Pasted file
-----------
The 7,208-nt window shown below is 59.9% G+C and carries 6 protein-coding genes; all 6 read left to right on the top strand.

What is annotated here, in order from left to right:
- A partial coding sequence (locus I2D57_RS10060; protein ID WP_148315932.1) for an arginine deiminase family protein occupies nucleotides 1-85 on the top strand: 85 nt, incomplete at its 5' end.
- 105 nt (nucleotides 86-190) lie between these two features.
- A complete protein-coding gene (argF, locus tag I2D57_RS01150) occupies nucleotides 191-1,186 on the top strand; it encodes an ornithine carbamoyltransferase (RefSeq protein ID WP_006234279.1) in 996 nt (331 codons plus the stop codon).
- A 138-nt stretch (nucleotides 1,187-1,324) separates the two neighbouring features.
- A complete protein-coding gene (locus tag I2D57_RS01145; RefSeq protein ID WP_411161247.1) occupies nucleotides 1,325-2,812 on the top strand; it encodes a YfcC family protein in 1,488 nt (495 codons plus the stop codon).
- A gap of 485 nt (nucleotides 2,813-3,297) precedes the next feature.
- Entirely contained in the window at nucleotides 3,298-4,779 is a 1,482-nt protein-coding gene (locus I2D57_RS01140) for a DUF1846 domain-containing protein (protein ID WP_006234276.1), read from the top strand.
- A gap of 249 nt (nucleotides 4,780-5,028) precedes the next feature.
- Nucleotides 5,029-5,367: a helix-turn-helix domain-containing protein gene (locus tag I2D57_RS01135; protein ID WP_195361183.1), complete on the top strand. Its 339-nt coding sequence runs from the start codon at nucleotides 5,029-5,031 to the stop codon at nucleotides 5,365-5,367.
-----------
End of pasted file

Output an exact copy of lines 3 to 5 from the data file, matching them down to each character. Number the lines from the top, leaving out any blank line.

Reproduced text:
- A partial coding sequence (locus I2D57_RS10060; protein ID WP_148315932.1) for an arginine deiminase family protein occupies nucleotides 1-85 on the top strand: 85 nt, incomplete at its 5' end.
- 105 nt (nucleotides 86-190) lie between these two features.
- A complete protein-coding gene (argF, locus tag I2D57_RS01150) occupies nucleotides 191-1,186 on the top strand; it encodes an ornithine carbamoyltransferase (RefSeq protein ID WP_006234279.1) in 996 nt (331 codons plus the stop codon).